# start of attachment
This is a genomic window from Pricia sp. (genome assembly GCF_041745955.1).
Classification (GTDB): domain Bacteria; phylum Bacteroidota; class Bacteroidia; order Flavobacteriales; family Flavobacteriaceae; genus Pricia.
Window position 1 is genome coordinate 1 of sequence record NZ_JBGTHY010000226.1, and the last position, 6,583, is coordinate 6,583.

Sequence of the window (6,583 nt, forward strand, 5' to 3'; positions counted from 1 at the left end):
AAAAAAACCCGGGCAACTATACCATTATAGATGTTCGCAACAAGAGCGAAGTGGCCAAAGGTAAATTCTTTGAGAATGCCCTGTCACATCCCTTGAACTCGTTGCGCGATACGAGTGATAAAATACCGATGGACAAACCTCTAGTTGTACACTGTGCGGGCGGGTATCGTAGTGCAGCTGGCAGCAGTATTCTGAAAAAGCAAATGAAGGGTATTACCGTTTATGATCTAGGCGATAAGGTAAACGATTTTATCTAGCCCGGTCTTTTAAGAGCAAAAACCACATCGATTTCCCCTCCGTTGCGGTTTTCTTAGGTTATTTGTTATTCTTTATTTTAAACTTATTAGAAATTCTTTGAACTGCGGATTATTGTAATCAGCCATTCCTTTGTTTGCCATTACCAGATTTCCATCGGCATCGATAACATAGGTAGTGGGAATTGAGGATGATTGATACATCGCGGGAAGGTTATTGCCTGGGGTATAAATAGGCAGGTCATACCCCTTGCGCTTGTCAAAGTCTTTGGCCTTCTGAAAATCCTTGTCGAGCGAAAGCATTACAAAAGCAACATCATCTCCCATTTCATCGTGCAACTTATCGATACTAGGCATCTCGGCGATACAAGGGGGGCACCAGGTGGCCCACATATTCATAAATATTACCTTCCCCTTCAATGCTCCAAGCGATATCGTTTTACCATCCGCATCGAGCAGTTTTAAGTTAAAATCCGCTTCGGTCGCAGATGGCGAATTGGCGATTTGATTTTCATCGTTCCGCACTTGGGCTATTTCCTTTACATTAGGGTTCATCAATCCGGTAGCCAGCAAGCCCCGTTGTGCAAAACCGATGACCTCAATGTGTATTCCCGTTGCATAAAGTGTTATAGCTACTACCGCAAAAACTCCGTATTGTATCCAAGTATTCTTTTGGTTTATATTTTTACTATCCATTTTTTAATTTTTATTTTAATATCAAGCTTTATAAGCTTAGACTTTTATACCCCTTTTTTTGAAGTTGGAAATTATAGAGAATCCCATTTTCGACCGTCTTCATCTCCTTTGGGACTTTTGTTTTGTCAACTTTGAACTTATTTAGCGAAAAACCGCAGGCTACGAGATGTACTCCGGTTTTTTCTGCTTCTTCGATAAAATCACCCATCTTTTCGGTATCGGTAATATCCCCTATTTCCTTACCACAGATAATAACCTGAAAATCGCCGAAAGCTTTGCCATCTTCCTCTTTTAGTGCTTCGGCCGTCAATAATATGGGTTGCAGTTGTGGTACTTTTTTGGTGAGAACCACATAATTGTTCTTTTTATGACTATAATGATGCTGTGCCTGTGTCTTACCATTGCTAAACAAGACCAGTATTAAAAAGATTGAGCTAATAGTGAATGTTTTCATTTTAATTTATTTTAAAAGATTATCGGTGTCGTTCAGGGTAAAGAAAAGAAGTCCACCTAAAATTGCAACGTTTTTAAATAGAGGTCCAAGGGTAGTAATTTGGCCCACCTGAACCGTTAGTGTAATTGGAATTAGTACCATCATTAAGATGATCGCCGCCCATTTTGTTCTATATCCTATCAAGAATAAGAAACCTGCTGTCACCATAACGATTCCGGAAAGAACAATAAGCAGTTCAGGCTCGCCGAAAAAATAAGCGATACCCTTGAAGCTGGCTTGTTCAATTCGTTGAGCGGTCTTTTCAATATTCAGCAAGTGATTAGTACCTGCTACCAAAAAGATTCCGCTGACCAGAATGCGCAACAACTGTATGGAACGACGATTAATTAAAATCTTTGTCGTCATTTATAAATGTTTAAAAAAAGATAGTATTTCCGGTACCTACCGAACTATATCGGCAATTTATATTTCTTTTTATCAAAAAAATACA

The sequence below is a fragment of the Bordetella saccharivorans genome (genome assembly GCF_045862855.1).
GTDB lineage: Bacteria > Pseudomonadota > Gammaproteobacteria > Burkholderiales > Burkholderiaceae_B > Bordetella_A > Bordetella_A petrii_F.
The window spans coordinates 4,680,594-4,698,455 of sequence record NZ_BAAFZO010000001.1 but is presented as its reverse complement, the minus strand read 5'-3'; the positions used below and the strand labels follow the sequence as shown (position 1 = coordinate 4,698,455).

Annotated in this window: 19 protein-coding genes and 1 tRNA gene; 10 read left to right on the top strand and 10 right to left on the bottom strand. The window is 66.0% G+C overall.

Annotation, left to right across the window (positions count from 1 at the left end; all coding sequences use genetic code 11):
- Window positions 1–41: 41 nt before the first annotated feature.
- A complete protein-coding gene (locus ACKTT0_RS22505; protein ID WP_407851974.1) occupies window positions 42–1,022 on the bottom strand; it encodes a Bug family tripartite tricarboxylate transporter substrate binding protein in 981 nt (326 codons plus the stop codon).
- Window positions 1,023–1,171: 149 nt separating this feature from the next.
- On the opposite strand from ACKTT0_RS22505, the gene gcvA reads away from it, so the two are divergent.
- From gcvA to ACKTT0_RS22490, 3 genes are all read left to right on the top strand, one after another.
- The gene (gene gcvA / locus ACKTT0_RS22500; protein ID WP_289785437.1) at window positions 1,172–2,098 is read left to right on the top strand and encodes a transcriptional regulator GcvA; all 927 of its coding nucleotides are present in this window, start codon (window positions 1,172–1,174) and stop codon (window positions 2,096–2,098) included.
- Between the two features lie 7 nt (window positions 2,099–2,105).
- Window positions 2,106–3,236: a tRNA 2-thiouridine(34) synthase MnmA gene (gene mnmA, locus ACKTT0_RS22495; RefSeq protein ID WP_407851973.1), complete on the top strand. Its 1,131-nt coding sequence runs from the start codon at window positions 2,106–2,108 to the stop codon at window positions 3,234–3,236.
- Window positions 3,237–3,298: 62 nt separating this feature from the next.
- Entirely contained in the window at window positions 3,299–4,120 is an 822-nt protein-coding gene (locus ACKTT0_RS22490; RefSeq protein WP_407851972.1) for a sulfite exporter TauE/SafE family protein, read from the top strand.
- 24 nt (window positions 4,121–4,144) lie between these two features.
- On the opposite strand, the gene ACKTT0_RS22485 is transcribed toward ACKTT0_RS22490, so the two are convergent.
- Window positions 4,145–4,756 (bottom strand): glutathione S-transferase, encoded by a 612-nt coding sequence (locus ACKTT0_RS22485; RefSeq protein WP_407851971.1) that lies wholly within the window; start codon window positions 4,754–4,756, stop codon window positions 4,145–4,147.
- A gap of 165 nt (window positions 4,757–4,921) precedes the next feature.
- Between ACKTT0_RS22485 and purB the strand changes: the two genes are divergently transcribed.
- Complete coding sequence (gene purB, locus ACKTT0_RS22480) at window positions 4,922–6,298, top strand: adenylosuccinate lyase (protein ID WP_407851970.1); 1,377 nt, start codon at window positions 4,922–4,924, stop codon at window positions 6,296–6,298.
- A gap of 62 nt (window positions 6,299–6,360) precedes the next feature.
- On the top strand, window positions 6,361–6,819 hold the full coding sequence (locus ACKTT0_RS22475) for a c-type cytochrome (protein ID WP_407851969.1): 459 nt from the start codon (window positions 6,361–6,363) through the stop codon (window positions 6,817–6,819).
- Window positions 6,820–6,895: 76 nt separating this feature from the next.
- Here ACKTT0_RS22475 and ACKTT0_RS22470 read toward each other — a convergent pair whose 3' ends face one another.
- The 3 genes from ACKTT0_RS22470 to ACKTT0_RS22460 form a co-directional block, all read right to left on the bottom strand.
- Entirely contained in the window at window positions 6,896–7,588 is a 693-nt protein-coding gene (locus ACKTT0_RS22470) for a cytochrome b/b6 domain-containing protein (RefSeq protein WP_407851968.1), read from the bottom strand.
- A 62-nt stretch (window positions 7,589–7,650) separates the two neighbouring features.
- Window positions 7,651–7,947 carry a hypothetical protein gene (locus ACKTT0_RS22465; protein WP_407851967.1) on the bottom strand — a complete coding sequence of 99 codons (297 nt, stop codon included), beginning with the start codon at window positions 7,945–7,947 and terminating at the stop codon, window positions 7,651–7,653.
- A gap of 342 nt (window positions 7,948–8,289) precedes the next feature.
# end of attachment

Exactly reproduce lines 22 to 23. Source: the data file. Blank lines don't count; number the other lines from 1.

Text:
- On the opposite strand, the gene ACKTT0_RS22485 is transcribed toward ACKTT0_RS22490, so the two are convergent.
- Window positions 4,145–4,756 (bottom strand): glutathione S-transferase, encoded by a 612-nt coding sequence (locus ACKTT0_RS22485; RefSeq protein WP_407851971.1) that lies wholly within the window; start codon window positions 4,754–4,756, stop codon window positions 4,145–4,147.